Yair Lapid
Yair LapidYonatan Sindel/Flash90

Opposition Chairman Yair Lapid this evening (Tuesday) addressed the violence perpetrated against worshippers in Tel Aviv on Yom Kippur and Minister Ben-Gvir's intention to hold prayers in protest at Dizengoff Square on Thursday in response

"The events of Dizengoff Square must not recur," wrote Lapid. "One of the things that Yom Kippur symbolizes is taking responsibility. If you just say, 'They started it,' then there is no atonement on Yom Kippur."

He noted that "some women prefer separation" from men during prayers as mandated by Orthodox Jewish law.

Addressing Ben-Gvir's planned prayer, he said: "I call on everyone to ignore Ben-Gvir's 'prayer' on Thursday in the Square. Leave him there alone. There is no greater punishment for him."

He added that "one of the greatest dangers of our time is that we will become what we are fighting against. You cannot defeat hate with hate. You cannot defeat bigotry with bigotry. Instead of raising our own partitions, I want to suggest an original substitute for anger: faith in ourselves, in our values, in our ability to understand reality. Not every encounter with others should result in disaster, not every argument should go to extremes."

According to Lapid, "We are moderate people. This is our strength; this is how we understand life in a Jewish democracy. The response to religionization is not to move away from tradition. The response to separation is not saying goodbye to prayer. Judaism does not threaten us; it is ours and it is part of our identity. It is the reason for living in Israel, for service in the IDF, and for social involvement. Our Judaism is the belief in women's rights, LGBTQ rights, in the rights of 'the stranger who is in our land.'"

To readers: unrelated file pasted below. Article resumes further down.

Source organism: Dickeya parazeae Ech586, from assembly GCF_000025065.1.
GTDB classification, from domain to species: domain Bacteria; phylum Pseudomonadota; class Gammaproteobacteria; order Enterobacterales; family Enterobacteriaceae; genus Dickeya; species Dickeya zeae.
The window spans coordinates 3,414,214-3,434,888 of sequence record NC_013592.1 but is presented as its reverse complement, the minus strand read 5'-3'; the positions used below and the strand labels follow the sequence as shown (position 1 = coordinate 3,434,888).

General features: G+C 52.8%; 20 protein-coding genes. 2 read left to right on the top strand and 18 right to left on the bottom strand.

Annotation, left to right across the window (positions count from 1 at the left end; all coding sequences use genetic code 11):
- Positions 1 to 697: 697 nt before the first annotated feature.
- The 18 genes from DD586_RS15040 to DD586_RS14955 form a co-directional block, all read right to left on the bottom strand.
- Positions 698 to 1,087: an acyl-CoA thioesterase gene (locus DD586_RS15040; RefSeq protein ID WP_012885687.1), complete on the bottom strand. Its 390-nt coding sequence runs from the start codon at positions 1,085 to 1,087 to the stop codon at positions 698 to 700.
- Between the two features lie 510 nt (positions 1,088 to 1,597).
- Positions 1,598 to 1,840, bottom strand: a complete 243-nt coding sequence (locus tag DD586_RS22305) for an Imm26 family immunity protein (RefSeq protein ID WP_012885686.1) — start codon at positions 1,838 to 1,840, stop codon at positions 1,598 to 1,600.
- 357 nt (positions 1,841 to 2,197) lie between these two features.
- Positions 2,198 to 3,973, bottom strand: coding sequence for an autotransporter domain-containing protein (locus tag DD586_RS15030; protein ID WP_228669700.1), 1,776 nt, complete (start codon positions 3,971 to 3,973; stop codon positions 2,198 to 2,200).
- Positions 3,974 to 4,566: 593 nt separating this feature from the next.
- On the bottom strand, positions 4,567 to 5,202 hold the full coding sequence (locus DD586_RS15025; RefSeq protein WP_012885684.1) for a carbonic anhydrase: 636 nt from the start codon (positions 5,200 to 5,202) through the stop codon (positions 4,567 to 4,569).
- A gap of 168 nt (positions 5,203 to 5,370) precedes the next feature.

"So what is our solution?" Lapid contemplated and explained that "the answer is actually right before us. We must go back to last year. Even last year, before the coup divided our society, there were religious and secular people here, and there was Tel Aviv (and Modi'in, and Haifa), and we held prayers, and Yom Kippur was quiet, and holy. We wore white shirts and considered each other's feelings. Last year too, there was complexity, but there was good will – this is the most lacking commodity in Israel."

In conclusion, Lapid clarified: "With good intentions we can uphold our liberal principles, but not blow up prayers and not give the messianic community the religious war they so badly want. We believe with all our hearts that women should not be excluded from the public space, but we have seen that not only men want to pray separately, there are also women who prefer to do so. We know that partitions are bad, but with a little goodwill, are there no other solutions we can think of?"